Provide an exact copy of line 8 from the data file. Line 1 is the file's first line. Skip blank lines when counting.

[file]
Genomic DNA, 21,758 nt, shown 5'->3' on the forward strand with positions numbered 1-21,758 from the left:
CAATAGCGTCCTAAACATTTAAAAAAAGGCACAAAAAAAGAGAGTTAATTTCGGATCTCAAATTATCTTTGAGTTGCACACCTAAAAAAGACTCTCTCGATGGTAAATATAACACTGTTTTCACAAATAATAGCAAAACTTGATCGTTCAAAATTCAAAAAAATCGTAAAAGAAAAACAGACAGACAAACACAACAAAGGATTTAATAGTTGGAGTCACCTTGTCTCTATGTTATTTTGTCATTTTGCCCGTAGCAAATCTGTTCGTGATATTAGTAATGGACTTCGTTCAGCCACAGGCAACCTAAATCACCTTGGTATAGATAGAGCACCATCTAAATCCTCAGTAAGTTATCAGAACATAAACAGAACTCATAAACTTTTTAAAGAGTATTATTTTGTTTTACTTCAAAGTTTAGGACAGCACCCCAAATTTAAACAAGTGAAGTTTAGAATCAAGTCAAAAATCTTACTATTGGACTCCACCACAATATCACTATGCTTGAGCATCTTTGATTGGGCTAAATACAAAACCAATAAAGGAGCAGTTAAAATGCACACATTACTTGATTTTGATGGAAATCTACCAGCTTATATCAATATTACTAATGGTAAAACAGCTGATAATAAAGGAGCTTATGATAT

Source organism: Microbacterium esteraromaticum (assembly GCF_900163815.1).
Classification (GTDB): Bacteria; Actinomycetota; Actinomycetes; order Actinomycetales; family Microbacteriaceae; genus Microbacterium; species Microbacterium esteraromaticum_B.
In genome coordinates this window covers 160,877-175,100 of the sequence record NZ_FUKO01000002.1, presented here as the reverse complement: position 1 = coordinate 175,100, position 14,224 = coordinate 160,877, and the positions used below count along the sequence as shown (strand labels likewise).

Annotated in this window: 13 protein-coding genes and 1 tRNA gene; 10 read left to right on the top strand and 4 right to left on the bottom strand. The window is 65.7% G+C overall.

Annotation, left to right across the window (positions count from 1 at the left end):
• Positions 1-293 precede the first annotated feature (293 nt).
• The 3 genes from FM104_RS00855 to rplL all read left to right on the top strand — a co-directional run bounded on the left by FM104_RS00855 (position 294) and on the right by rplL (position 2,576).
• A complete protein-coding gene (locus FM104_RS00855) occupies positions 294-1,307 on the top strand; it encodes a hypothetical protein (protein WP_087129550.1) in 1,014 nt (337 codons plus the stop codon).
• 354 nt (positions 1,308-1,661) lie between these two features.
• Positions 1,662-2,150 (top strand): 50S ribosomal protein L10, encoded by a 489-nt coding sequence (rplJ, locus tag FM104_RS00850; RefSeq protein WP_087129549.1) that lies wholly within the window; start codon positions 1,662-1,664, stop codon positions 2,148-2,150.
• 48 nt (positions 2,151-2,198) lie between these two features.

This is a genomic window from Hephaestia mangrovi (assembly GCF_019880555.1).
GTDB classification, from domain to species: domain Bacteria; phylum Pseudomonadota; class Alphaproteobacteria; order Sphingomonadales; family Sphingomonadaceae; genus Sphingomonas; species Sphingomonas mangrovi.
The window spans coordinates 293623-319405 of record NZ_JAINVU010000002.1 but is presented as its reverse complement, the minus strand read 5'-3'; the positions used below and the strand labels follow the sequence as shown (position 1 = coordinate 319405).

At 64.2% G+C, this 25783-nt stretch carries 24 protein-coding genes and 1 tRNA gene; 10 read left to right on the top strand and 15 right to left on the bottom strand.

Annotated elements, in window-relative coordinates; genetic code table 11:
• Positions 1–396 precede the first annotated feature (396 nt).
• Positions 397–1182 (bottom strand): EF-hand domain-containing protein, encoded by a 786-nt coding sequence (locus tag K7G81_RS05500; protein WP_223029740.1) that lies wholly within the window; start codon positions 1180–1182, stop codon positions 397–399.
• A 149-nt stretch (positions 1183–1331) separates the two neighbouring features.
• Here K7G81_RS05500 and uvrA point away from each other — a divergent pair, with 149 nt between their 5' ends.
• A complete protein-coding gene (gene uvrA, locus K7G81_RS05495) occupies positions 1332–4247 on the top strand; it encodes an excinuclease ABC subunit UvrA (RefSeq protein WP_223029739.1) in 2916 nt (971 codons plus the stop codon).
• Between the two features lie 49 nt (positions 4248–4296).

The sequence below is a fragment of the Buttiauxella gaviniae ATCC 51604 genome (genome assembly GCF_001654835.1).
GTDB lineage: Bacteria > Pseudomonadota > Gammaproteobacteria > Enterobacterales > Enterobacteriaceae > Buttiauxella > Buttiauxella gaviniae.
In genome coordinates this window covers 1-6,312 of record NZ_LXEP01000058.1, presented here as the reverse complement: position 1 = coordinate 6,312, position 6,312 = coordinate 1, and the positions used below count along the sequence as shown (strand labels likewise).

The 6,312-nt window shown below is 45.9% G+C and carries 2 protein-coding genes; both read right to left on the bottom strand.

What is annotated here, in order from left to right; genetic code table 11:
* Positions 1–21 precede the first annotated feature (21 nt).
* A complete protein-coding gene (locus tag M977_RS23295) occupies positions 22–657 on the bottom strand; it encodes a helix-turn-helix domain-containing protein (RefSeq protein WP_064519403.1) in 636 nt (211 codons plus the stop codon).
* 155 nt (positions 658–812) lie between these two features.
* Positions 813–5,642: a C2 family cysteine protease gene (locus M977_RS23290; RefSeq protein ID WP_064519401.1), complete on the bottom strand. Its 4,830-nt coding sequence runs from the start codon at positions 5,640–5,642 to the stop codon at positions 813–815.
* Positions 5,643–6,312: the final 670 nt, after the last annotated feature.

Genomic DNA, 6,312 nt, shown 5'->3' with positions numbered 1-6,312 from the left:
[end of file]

• Positions 1-293 precede the first annotated feature (293 nt).